Southern Vietnam put on bird flu alert after Cambodia outbreak

By My Y   February 24, 2023 | 06:22 pm PT
Southern Vietnam put on bird flu alert after Cambodia outbreak
Chickens raised at a farm in southern Vietnam. Photo by VnExpress/Phuoc Tuan
The Pasteur Institute in Ho Chi Minh City has sounded a bird flu alert to southern localities after more than 10 human cases were reported in Cambodia, including two deaths.

The warning came Friday as Cambodia's Prey Veng Province bordering southern Vietnam reported two human infections of H5N1, including one death, and several suspected cases.

Cambodian authorities Thursday reported the death of an 11-year old girl and began testing 12 people who had come into contact with her. Her father has also tested positive.

The World Health Organization said it was in close contact with the Cambodian authorities about the situation. It has expressed concern as the father's result raised fears of human-to-human transmission.

Dr Nguyen Vu Thuong, deputy director of the Pasteur Institute, said southern localities should beef up surveillance of viral pneumonia and send samples from suspected cases to the institute for testing to stem possible outbreaks.

People and poultry coming from areas with bird flu outbreaks in Cambodia should be monitored, he said.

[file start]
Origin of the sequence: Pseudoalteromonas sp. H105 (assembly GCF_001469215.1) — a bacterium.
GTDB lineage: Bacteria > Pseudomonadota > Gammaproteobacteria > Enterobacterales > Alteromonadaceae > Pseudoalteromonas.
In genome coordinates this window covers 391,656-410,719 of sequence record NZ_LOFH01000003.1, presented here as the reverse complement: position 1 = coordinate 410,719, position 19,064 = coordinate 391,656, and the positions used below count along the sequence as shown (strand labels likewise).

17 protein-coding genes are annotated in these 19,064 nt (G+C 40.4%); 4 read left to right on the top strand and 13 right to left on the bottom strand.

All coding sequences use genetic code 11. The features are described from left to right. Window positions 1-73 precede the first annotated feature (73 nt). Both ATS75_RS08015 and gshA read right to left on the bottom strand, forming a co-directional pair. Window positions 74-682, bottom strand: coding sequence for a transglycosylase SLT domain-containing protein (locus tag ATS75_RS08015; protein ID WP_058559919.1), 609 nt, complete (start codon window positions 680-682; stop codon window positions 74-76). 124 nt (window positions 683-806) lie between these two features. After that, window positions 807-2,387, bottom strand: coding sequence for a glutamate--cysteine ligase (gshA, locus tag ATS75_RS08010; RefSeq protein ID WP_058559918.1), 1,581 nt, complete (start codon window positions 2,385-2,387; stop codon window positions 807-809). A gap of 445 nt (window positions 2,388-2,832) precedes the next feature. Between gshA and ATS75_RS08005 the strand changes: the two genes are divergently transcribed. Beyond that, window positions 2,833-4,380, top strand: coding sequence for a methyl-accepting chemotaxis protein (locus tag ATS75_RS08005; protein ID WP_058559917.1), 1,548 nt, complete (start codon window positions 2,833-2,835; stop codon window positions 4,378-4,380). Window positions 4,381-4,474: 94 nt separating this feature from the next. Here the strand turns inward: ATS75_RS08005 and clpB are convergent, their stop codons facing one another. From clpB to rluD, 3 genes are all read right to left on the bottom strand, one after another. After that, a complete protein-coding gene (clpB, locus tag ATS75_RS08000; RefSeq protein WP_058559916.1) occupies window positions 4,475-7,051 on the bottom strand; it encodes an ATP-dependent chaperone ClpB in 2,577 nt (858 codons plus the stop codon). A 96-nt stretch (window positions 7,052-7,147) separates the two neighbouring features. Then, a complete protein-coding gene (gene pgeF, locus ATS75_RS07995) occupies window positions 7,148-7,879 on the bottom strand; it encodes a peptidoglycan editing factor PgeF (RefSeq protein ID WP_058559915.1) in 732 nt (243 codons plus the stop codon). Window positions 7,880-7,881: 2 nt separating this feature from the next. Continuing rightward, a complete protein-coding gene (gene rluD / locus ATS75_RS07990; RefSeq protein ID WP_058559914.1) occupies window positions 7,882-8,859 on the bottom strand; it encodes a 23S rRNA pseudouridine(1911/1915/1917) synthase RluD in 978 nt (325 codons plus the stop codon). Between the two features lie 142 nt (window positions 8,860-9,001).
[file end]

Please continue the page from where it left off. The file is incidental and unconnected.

Dr Sylvie Briand, director of epidemic and pandemic preparedness and prevention at WHO, described the bird flu situation as "worrying" due to the recent increase in cases among birds and mammals, and his agency is reviewing its global risk assessment in light of the recent developments, Reuters reported.

WHO last assessed the risk to humans from avian flu as low earlier this month.

Vietnam recorded its first human case of A/H5N1 avian flu in eight years in October 2022, a five-year-old girl in the northern Phu Tho Province who had consumed meat from sick chickens and ducks a week before falling sick. She recovered after treatment.

A new strain of H5N1, clade, emerged in 2020 and has been causing record numbers of deaths among wild birds and domestic poultry in recent months, and has also infected mammals, Reuters reported.

But unlike earlier outbreaks of H5N1, which has been around for more than two decades, this subtype is not causing significant illness in people, it said.

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